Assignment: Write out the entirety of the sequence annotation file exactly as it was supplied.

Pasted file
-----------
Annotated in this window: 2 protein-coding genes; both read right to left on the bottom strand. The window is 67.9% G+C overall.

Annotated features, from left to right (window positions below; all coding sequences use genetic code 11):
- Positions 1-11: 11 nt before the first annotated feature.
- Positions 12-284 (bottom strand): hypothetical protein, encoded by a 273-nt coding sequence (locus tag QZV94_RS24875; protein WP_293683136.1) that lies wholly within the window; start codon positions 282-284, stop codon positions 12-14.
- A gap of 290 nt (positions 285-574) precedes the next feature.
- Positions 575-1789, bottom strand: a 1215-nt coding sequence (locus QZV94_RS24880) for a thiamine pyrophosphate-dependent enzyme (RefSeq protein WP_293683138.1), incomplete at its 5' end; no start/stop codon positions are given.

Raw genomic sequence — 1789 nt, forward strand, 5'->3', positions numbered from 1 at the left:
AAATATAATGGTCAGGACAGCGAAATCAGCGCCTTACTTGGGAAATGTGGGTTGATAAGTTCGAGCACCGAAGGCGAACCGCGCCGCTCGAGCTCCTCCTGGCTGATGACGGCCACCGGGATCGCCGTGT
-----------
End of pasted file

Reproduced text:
Annotated in this window: 2 protein-coding genes; both read right to left on the bottom strand. The window is 67.9% G+C overall.

Annotated features, from left to right (window positions below; all coding sequences use genetic code 11):
- Positions 1-11: 11 nt before the first annotated feature.
- Positions 12-284 (bottom strand): hypothetical protein, encoded by a 273-nt coding sequence (locus tag QZV94_RS24875; protein WP_293683136.1) that lies wholly within the window; start codon positions 282-284, stop codon positions 12-14.
- A gap of 290 nt (positions 285-574) precedes the next feature.
- Positions 575-1789, bottom strand: a 1215-nt coding sequence (locus QZV94_RS24880) for a thiamine pyrophosphate-dependent enzyme (RefSeq protein WP_293683138.1), incomplete at its 5' end; no start/stop codon positions are given.

Raw genomic sequence — 1789 nt, forward strand, 5'->3', positions numbered from 1 at the left:
AAATATAATGGTCAGGACAGCGAAATCAGCGCCTTACTTGGGAAATGTGGGTTGATAAGTTCGAGCACCGAAGGCGAACCGCGCCGCTCGAGCTCCTCCTGGCTGATGACGGCCACCGGGATCGCCGTGT